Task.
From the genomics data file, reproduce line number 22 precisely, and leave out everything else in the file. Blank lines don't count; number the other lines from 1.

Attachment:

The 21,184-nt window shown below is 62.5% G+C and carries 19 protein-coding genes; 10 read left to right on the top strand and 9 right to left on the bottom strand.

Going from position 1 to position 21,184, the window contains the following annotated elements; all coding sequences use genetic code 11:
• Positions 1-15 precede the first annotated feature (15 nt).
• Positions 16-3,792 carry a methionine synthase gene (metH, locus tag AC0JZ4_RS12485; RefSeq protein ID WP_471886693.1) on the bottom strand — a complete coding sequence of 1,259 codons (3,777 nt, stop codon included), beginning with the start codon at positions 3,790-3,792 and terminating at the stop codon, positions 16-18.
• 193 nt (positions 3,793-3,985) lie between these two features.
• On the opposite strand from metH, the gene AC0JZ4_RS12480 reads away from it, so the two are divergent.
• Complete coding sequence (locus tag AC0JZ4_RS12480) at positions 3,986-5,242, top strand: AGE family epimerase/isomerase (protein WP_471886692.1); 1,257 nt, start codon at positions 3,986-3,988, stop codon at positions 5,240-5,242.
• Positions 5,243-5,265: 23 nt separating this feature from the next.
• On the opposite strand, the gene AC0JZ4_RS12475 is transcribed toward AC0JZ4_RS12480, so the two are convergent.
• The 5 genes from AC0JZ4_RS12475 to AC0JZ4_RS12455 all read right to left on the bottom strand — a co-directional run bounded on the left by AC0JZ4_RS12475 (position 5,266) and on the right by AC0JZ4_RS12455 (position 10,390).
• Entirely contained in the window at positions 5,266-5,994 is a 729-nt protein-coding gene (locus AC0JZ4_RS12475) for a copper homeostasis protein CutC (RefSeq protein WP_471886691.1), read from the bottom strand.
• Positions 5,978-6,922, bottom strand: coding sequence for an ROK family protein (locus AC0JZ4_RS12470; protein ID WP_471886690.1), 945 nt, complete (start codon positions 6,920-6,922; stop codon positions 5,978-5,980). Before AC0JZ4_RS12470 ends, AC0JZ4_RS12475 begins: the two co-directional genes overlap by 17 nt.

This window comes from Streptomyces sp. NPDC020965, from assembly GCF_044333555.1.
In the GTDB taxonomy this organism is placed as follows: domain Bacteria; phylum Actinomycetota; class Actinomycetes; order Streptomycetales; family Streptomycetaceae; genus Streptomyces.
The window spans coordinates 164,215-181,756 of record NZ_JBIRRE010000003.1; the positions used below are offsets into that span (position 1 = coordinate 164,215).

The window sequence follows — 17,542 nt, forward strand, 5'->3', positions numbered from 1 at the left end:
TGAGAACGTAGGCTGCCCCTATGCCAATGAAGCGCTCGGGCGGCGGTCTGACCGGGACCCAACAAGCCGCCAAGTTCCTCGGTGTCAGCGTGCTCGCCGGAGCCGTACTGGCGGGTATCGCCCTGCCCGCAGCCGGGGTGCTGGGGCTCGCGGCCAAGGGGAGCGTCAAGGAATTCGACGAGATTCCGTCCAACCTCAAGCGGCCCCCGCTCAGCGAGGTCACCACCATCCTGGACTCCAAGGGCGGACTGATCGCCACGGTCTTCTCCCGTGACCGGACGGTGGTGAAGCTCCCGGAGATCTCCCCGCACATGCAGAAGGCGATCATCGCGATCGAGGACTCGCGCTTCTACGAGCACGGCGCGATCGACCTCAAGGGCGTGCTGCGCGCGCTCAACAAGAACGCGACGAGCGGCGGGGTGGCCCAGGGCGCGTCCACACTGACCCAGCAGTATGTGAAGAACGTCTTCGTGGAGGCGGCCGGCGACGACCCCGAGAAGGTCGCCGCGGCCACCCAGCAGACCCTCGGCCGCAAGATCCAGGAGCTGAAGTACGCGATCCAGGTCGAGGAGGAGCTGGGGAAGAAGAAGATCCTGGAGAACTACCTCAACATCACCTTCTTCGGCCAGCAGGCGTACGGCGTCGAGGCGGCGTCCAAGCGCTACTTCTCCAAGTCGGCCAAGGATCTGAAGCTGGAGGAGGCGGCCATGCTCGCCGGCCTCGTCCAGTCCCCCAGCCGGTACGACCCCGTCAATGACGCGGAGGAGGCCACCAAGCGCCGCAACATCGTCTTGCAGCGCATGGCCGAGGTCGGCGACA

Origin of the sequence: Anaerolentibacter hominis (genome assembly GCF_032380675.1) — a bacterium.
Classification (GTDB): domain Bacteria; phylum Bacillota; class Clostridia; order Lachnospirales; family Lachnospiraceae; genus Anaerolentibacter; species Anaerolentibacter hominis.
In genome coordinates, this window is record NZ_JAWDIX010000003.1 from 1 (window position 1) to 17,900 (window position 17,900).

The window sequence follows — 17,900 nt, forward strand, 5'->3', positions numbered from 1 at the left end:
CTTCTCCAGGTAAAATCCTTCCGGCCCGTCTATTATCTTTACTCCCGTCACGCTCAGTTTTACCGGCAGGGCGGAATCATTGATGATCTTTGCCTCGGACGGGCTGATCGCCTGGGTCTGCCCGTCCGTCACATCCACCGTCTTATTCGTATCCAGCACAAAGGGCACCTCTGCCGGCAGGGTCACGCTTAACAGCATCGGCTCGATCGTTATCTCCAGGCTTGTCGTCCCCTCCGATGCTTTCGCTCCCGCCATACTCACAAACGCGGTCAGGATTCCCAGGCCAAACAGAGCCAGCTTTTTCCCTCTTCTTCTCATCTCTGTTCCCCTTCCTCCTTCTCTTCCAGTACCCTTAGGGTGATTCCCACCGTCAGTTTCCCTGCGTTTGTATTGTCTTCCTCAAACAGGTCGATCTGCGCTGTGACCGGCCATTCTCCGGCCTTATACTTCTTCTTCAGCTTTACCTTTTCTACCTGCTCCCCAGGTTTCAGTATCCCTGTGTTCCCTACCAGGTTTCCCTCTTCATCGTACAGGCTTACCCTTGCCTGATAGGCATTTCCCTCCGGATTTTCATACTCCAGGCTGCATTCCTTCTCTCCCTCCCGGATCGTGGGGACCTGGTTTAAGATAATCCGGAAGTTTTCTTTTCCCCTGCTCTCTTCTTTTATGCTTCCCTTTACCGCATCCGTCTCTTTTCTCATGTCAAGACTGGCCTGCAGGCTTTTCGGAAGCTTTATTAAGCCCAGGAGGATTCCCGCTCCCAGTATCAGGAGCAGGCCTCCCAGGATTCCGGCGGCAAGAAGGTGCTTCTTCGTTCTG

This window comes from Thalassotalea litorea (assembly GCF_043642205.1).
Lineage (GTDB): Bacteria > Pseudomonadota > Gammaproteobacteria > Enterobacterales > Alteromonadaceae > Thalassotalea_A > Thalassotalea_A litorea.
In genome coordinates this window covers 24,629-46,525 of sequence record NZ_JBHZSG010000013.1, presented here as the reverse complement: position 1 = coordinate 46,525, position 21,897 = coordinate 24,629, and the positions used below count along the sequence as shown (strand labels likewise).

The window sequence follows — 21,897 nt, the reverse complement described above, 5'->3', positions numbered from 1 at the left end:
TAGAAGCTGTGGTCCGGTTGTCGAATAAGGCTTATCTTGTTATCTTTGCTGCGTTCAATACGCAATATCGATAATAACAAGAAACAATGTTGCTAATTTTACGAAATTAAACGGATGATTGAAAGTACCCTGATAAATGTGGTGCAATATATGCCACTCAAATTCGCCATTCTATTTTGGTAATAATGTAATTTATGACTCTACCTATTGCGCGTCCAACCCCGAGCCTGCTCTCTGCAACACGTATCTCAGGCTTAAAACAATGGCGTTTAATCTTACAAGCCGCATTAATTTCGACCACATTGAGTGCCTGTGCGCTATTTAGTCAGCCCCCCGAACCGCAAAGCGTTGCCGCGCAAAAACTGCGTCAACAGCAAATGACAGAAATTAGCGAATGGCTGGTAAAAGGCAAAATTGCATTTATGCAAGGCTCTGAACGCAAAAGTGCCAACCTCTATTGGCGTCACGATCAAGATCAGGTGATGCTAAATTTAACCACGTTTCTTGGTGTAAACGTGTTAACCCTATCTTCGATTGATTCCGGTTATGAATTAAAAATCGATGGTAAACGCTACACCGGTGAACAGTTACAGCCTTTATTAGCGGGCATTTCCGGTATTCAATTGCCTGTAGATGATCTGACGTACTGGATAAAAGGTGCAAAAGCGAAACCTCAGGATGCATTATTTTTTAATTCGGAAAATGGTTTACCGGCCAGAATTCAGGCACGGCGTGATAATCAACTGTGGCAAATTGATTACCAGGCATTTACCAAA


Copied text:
CTTCTCCAGGTAAAATCCTTCCGGCCCGTCTATTATCTTTACTCCCGTCACGCTCAGTTTTACCGGCAGGGCGGAATCATTGATGATCTTTGCCTCGGACGGGCTGATCGCCTGGGTCTGCCCGTCCGTCACATCCACCGTCTTATTCGTATCCAGCACAAAGGGCACCTCTGCCGGCAGGGTCACGCTTAACAGCATCGGCTCGATCGTTATCTCCAGGCTTGTCGTCCCCTCCGATGCTTTCGCTCCCGCCATACTCACAAACGCGGTCAGGATTCCCAGGCCAAACAGAGCCAGCTTTTTCCCTCTTCTTCTCATCTCTGTTCCCCTTCCTCCTTCTCTTCCAGTACCCTTAGGGTGATTCCCACCGTCAGTTTCCCTGCGTTTGTATTGTCTTCCTCAAACAGGTCGATCTGCGCTGTGACCGGCCATTCTCCGGCCTTATACTTCTTCTTCAGCTTTACCTTTTCTACCTGCTCCCCAGGTTTCAGTATCCCTGTGTTCCCTACCAGGTTTCCCTCTTCATCGTACAGGCTTACCCTTGCCTGATAGGCATTTCCCTCCGGATTTTCATACTCCAGGCTGCATTCCTTCTCTCCCTCCCGGATCGTGGGGACCTGGTTTAAGATAATCCGGAAGTTTTCTTTTCCCCTGCTCTCTTCTTTTATGCTTCCCTTTACCGCATCCGTCTCTTTTCTCATGTCAAGACTGGCCTGCAGGCTTTTCGGAAGCTTTATTAAGCCCAGGAGGATTCCCGCTCCCAGTATCAGGAGCAGGCCTCCCAGGATTCCGGCGGCAAGAAGGTGCTTCTTCGTTCTG